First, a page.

It was even harder to find pricing information on this title, but its resale value appears to be around $40. Keep in mind that that’s seller pricing on sites like eBay and can vary.
Marmaduke: Super Dog – 1985
Marmaduke: Super Dog was not published by Scholastic, but rather, Ravette Books. The softcover paperback is valued at $10 according to Comic Book Realm.
Why Aren’t Marmaduke Comics More Valuable?
If you’ve faithfully held onto some Marmaduke publications for years hoping the day would eventually come when you could sell them for a good price, I’m sure that reading the last section disappointed you.
Why aren’t any Marmaduke comics worth thousands of dollars?
While it’s impossible to say for certain, here are some factors that may be at play.
Most Publications Were in the Newspaper
You have to remember that Marmaduke comics were primarily printed in newspapers. Back in the 1950s when Brad Anderson was originally writing Marmaduke, a newspaper sold for five cents.
Newspapers aren’t priced that low anymore, but they’re still not what most people would consider expensive.
This does set the precedent that newspaper comics would be worth little as well.
Newspapers Don’t Last Forever
Let’s say that you predicted that Marmaduke comics could be worth something someday. You decide to cut them out and store them somewhere.
The comics won’t last forever due to their medium.
Through the 1850s, paper was made at least partially of rag. That composition allowed old papers to last for a long time, seemingly centuries.
Newspaper though doesn’t have nearly as long of a lifespan since it doesn’t contain rag.
To make a newspaper, wood would undergo a grinding process to produce particles with the consistency of sawdust. Those fibers are boiled to make them into sheets.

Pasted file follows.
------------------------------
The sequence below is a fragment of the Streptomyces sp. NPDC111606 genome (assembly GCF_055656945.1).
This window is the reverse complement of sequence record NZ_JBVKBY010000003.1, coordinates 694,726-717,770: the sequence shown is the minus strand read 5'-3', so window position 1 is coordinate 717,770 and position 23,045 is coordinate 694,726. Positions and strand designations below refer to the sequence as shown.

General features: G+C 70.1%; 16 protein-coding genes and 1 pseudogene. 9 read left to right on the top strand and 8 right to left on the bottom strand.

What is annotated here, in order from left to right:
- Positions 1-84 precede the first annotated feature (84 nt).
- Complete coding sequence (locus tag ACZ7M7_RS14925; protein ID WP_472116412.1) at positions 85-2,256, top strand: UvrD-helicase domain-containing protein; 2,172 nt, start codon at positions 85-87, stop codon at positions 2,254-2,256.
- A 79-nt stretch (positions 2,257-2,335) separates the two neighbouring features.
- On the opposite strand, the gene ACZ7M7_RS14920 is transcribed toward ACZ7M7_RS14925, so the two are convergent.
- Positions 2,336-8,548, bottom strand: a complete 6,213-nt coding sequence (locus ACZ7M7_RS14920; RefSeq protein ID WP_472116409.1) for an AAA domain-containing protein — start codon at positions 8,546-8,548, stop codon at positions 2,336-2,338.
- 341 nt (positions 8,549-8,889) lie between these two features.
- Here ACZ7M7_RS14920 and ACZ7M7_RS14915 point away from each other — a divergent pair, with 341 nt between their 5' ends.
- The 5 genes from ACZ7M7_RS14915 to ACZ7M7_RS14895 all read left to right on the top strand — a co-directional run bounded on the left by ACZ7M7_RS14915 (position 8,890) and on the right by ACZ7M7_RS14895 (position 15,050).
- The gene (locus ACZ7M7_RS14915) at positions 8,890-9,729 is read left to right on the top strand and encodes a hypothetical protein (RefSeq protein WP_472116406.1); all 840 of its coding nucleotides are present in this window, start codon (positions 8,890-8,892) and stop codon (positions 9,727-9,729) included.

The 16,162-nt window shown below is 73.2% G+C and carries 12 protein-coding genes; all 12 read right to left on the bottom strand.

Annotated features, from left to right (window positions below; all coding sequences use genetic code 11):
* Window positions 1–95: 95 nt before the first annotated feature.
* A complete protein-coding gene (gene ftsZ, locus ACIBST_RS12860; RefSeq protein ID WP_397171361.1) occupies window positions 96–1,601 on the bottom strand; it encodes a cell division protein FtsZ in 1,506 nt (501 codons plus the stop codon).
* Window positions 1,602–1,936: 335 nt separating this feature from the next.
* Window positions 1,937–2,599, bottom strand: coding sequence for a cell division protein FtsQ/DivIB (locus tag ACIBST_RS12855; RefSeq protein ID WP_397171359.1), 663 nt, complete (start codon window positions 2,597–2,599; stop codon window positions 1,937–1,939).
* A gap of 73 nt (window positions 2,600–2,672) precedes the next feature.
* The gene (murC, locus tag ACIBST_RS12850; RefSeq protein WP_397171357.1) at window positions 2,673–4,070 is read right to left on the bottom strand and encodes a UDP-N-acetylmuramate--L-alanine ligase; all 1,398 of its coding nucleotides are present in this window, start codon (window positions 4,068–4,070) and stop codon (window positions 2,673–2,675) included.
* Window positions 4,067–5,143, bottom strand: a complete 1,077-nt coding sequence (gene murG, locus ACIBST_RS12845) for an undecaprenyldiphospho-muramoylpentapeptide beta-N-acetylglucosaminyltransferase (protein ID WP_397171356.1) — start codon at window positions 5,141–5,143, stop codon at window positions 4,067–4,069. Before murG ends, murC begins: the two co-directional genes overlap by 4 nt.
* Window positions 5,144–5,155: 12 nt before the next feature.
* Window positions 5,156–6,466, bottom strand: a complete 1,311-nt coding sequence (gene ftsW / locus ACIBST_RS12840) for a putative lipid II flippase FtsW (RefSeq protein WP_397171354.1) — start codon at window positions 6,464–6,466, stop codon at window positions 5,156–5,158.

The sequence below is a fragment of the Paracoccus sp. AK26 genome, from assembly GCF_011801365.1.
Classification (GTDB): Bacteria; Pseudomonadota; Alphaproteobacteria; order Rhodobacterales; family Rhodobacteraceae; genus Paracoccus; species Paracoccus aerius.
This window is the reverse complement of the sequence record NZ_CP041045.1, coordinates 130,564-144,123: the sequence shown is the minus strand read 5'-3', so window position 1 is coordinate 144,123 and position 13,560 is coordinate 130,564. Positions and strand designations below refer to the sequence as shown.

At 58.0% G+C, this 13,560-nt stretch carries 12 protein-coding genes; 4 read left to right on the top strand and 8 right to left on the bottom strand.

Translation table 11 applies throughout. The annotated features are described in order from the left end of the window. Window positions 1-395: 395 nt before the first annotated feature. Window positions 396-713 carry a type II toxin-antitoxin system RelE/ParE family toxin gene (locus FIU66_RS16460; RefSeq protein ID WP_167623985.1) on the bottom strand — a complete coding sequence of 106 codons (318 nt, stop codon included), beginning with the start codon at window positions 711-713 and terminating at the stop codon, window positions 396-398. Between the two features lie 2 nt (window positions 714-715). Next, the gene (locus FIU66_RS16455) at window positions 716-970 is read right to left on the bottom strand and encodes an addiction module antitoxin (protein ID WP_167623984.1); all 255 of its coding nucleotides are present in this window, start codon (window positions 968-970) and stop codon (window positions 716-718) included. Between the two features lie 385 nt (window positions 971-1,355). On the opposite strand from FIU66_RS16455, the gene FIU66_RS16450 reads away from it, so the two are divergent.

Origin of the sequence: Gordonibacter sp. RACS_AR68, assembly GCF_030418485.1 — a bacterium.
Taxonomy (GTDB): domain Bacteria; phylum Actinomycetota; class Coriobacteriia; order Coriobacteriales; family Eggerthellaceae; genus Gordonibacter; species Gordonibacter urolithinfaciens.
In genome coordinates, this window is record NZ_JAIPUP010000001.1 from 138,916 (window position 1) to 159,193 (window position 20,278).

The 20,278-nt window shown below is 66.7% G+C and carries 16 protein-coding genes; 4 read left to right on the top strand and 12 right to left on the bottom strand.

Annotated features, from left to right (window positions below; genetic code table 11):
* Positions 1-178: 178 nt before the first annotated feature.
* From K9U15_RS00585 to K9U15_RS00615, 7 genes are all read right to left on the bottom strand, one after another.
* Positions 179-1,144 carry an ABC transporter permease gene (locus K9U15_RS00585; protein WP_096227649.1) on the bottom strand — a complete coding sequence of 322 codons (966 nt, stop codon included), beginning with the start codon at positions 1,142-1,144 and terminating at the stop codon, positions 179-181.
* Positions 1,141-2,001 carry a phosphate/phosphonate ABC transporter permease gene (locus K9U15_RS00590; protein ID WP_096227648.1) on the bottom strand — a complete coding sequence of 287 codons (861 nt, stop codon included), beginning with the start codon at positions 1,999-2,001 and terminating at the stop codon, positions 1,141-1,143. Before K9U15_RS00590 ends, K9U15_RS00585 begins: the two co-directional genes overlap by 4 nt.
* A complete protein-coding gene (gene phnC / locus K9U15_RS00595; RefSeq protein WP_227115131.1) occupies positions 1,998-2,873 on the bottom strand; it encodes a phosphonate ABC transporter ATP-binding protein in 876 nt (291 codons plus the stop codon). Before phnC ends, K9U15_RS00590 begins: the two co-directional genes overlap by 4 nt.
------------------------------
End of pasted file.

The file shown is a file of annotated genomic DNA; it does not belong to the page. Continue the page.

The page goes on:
The cellulose fibers of the wood contain lignin, a plant cell wall organic polymer that’s responsible for producing woody and rigid textures.
The remaining lignin in the wood begins to break down the cellulose. This is how newspapers become yellowed.
Eventually, the paper will turn so brittle that it can easily disintegrate.
All said, the lifespan of even a well-preserved newspaper is only around 50 years.
Many of the Marmaduke comics may be lost to time and thus couldn’t be resold.
Marmaduke Ran for a Really Long Time
When it comes to factors that determine an item’s rarity, scarcity is definitely one of them.
If you can buy 100 apples at a cart, you’re in no rush to shop. If only five apples are available, then suddenly you’re thinking about how much you need apples.
Marmaduke ran from the 1950s through the mid-2010s. It was around for 61 years, and with Anderson’s son Paul Anderson having drawn Marmaduke at one time, Marmaduke comics theoretically could continue.
The paperback comic compilations are few and far between, but the newspaper publications are so plentiful that they might be less valuable due to their sheer number.
Marmaduke Didn’t Become a Huge Pop Culture Icon
Many people remember growing up reading Marmaduke comics no matter how old you are. That said, compared to canine characters such as Snoopy or Scooby-Doo, Marmaduke is a lot less well-known.
Marmaduke did get the animation treatment courtesy of Ruby-Spears in 1980, but not his own show.
The animated segments were featured in Heathcliff, another newspaper comic that transitioned more successfully to the big screen.
The dog has had two films as well, a 2010 live-action movie called Marmaduke starring Owen Wilson and a 2022 animated film by the same name with Pete Davidson as the beloved dog. Neither movie did particularly well.
Now, I’m not trying to knock on Marmaduke at all. The dog is a beloved cartoon, but since he’s not as beloved as some other cartoon canines, Marmaduke comics aren’t worth too much.
That’s okay though. At the end of the day, what matters more than what a comic is worth is how much it means to you. If you’re a Marmaduke fan, then keep your comics and reread them with pride!